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Palm Sunday of the Lord’s Passion
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Having been through our own personal crises and feelings of impending doom, we can appreciate the need for each other and complete reliance on God. Recovery literature describes the beauty that remains when we overcome death and suffering together:

“We are people who normally would not mix. But there exists among us a fellowship, a friendliness, and an understanding which is indescribably wonderful. We are like the passengers of a great liner the moment after rescue from shipwreck when camaraderie, joyousness and democracy pervade the vessel from steerage to Captain’s table. Unlike the feelings of the ship’s passengers, however, our joy in escape from disaster does not subside as we go our individual ways. The feeling of having shared in a common peril is one element in the powerful cement which binds us. But that in itself would never have held us together as we are now joined.

The tremendous fact for every one of us is that we have discovered a common solution. We have a way out on which we can absolutely agree, and upon which we can join in brotherly and harmonious action” (Alcoholics Anonymous, p. 17).

As we anticipate Palm Sunday, we prepare ourselves to join Jesus as he makes the climb toward Calvary. Jesus’ disciples are sent in service to prepare the way of his passion. In doing so, they show us how to participate in the Paschal Mystery in whatever way is put in front of us at the time. Sometimes, preparing a room or a meal is fulfilling our call as Christians.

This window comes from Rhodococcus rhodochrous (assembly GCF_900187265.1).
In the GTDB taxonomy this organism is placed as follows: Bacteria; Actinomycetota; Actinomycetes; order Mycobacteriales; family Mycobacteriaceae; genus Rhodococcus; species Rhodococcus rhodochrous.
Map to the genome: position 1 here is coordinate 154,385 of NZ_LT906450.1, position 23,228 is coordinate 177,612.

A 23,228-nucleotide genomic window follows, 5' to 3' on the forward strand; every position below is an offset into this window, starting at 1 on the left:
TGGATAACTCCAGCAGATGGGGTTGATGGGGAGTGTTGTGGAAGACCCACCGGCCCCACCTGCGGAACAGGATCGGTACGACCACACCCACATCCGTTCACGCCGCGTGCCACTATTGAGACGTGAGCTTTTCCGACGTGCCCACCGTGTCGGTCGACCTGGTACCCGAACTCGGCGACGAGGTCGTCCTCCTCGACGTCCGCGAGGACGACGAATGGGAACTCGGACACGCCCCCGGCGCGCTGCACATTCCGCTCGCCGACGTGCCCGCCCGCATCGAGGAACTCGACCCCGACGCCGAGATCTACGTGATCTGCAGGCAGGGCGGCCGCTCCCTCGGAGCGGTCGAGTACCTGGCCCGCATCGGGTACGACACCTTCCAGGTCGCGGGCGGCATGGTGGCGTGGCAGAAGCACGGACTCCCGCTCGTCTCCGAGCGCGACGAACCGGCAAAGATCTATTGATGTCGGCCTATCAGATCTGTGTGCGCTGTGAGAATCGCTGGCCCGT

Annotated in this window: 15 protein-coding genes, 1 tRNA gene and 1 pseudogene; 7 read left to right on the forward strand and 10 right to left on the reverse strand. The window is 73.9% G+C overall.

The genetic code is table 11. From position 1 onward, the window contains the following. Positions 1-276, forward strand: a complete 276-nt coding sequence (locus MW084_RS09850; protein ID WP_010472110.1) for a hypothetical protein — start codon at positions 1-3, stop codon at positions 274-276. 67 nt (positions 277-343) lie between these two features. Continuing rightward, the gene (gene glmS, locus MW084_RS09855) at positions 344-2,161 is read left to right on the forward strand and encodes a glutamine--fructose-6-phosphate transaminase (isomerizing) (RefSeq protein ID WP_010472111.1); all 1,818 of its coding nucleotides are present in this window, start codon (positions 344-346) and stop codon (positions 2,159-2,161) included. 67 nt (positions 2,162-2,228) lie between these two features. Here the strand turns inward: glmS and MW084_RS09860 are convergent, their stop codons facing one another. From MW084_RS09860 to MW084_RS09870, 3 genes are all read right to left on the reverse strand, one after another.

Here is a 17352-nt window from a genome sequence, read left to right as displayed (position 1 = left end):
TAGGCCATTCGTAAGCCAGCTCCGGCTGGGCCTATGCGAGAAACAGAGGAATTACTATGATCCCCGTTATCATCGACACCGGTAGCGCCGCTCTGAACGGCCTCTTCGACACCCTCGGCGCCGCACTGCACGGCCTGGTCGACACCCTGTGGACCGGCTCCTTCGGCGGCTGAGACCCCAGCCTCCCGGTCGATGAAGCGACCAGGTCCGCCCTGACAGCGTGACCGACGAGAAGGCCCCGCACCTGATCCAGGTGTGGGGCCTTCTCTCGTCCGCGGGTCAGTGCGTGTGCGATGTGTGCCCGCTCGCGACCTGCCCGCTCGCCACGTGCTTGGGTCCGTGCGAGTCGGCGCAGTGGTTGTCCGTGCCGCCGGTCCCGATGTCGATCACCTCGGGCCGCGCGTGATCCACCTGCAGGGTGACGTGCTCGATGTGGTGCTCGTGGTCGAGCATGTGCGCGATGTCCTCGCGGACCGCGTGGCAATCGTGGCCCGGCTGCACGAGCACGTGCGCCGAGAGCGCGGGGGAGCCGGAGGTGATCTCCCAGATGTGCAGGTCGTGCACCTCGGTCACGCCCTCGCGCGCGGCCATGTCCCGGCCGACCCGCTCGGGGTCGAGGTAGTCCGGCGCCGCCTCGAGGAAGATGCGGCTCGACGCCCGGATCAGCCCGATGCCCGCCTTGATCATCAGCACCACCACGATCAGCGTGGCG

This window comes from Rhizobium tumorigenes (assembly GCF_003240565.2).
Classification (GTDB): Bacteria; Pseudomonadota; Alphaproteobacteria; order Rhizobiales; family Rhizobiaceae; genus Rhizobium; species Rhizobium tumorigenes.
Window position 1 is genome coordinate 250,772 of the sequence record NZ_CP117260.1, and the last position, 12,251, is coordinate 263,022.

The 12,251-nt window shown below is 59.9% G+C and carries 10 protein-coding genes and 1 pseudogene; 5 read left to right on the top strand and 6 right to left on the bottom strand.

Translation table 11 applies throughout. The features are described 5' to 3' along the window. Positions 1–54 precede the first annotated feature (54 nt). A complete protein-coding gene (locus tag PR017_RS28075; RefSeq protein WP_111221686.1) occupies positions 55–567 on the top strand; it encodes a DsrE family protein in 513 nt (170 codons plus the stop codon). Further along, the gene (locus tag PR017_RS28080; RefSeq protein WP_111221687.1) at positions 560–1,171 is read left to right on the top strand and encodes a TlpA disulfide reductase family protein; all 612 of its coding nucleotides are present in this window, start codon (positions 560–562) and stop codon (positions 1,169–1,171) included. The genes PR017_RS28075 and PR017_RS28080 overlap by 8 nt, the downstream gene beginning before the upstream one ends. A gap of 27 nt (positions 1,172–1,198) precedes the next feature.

When the meal ended, Jesus and his disciples moved onward. While he inviting Peter and others to stay awake in prayer, Jesus retreated on his own to pray:

“My Father, if it is possible,
let this cup pass from me;
yet, not as I will, but as you will.”

The humanity of Jesus is on full display as he cries out to the Father. We might find comfort in knowing that even the Son of God had to suffer and, at his lowest point, proclaimed, “My God, my God, why have you forsaken me?” This raw expression might help us grasp the fullness of his self-sacrificial love and encourage us to do the same for others, even in the midst of hardship and uncertainty.

Perhaps we’ve found strength among the agony of our darkest hour while wishing away the cup of our addictions. We can make the same kind of humble surrender in matters big and small by praying, “Thy will, not mine, be done.” It may need to be repeated often, but no set of circumstances are too small or too big to invite God into.

As we establish a strong foundation for our recovery during this season of Lent, let us adopt the concluding attitude and hope of Pope Francis:

“By his cross we have been saved in order to embrace hope and let it strengthen and sustain all measures and all possible avenues for helping us protect ourselves and others. Embracing the Lord in order to embrace hope: that is the strength of faith, which frees us from fear and gives us hope.”


Reflection Questions

  • What hope are you holding onto today?
  • How can you relate to the experience of being rescued after shipwreck? Describe.
  • Share what is going on in your life today and tie it to a recovery principle or spiritual solution.


Sunday Mass Readings

At the Procession with Palms: Matthew 21:1-11
First Reading: Isaiah 50:4-7
Responsorial Psalm: Psalm 22:8-9, 17-18, 19-20, 23-24
Second Reading: Philippians 2:6-11
Gospel: Matthew 26:14—27:66


Printable General Recovery Meeting Reflection
Printable Family & Friends Recovery Meeting Reflection
Printable Lust Recovery Meeting Reflection

Download virtual meeting reflections: General Recovery, Family & Friends Recovery, Lust Addiction Recovery

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